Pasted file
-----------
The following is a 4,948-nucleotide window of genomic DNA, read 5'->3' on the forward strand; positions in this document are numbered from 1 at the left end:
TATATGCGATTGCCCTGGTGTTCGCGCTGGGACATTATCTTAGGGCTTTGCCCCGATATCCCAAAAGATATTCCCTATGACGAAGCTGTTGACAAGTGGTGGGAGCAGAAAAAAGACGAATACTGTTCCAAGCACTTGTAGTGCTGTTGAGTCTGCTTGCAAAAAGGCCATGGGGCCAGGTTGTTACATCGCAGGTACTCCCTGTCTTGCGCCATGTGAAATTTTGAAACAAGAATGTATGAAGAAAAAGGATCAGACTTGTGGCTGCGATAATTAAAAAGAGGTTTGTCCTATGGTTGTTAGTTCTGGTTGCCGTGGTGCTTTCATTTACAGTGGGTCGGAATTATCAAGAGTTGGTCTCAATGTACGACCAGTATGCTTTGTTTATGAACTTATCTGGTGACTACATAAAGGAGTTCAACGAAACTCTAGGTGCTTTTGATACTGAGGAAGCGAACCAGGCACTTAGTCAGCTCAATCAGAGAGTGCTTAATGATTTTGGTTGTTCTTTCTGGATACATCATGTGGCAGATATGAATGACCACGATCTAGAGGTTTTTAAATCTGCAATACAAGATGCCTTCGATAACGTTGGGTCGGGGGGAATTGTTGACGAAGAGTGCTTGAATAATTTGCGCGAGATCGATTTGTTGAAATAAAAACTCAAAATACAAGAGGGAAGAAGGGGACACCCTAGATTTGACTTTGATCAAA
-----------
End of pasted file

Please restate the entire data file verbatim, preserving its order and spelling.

The following is a 4,948-nucleotide window of genomic DNA, read 5'->3' on the forward strand; positions in this document are numbered from 1 at the left end:
TATATGCGATTGCCCTGGTGTTCGCGCTGGGACATTATCTTAGGGCTTTGCCCCGATATCCCAAAAGATATTCCCTATGACGAAGCTGTTGACAAGTGGTGGGAGCAGAAAAAAGACGAATACTGTTCCAAGCACTTGTAGTGCTGTTGAGTCTGCTTGCAAAAAGGCCATGGGGCCAGGTTGTTACATCGCAGGTACTCCCTGTCTTGCGCCATGTGAAATTTTGAAACAAGAATGTATGAAGAAAAAGGATCAGACTTGTGGCTGCGATAATTAAAAAGAGGTTTGTCCTATGGTTGTTAGTTCTGGTTGCCGTGGTGCTTTCATTTACAGTGGGTCGGAATTATCAAGAGTTGGTCTCAATGTACGACCAGTATGCTTTGTTTATGAACTTATCTGGTGACTACATAAAGGAGTTCAACGAAACTCTAGGTGCTTTTGATACTGAGGAAGCGAACCAGGCACTTAGTCAGCTCAATCAGAGAGTGCTTAATGATTTTGGTTGTTCTTTCTGGATACATCATGTGGCAGATATGAATGACCACGATCTAGAGGTTTTTAAATCTGCAATACAAGATGCCTTCGATAACGTTGGGTCGGGGGGAATTGTTGACGAAGAGTGCTTGAATAATTTGCGCGAGATCGATTTGTTGAAATAAAAACTCAAAATACAAGAGGGAAGAAGGGGACACCCTAGATTTGACTTTGATCAAA